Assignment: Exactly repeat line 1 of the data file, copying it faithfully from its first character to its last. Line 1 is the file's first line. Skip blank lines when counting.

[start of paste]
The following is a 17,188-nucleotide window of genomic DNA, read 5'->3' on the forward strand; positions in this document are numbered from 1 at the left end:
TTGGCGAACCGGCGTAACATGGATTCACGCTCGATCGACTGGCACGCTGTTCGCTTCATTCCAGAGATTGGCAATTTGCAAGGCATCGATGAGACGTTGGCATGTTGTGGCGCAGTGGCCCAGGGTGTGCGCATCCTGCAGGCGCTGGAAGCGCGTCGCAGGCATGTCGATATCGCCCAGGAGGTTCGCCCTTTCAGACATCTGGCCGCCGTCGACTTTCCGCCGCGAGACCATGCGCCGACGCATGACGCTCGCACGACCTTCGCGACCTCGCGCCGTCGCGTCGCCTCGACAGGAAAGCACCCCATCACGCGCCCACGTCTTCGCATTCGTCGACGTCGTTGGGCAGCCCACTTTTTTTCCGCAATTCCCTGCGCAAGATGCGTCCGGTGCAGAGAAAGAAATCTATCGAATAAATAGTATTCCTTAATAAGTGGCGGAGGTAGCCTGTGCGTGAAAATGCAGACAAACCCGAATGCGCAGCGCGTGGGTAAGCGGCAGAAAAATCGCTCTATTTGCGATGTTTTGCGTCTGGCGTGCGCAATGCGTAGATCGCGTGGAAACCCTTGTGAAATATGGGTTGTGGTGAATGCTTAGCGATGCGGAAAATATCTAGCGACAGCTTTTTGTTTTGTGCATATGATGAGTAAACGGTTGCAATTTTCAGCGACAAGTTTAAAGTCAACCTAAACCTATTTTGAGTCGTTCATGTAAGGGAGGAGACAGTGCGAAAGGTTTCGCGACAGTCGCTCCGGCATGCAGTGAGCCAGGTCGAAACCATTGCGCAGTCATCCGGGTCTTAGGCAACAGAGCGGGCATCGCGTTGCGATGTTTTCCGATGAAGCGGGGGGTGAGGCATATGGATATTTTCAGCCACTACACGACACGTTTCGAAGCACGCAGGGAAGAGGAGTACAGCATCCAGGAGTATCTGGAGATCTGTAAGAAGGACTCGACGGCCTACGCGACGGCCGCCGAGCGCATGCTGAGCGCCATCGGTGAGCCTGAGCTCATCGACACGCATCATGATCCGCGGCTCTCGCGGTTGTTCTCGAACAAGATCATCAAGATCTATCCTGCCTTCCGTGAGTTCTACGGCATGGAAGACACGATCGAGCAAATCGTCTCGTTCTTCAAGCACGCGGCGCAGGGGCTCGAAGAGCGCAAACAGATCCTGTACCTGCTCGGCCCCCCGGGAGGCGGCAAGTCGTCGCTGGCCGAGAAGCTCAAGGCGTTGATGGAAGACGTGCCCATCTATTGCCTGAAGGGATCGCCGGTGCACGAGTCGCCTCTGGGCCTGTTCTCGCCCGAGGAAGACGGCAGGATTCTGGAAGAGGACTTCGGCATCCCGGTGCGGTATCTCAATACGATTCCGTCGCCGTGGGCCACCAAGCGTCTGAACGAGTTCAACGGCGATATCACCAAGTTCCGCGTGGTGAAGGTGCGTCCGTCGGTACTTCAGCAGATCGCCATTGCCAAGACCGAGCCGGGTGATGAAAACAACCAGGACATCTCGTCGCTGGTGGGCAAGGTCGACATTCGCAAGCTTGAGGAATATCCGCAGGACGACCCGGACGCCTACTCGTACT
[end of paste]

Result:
The following is a 17,188-nucleotide window of genomic DNA, read 5'->3' on the forward strand; positions in this document are numbered from 1 at the left end: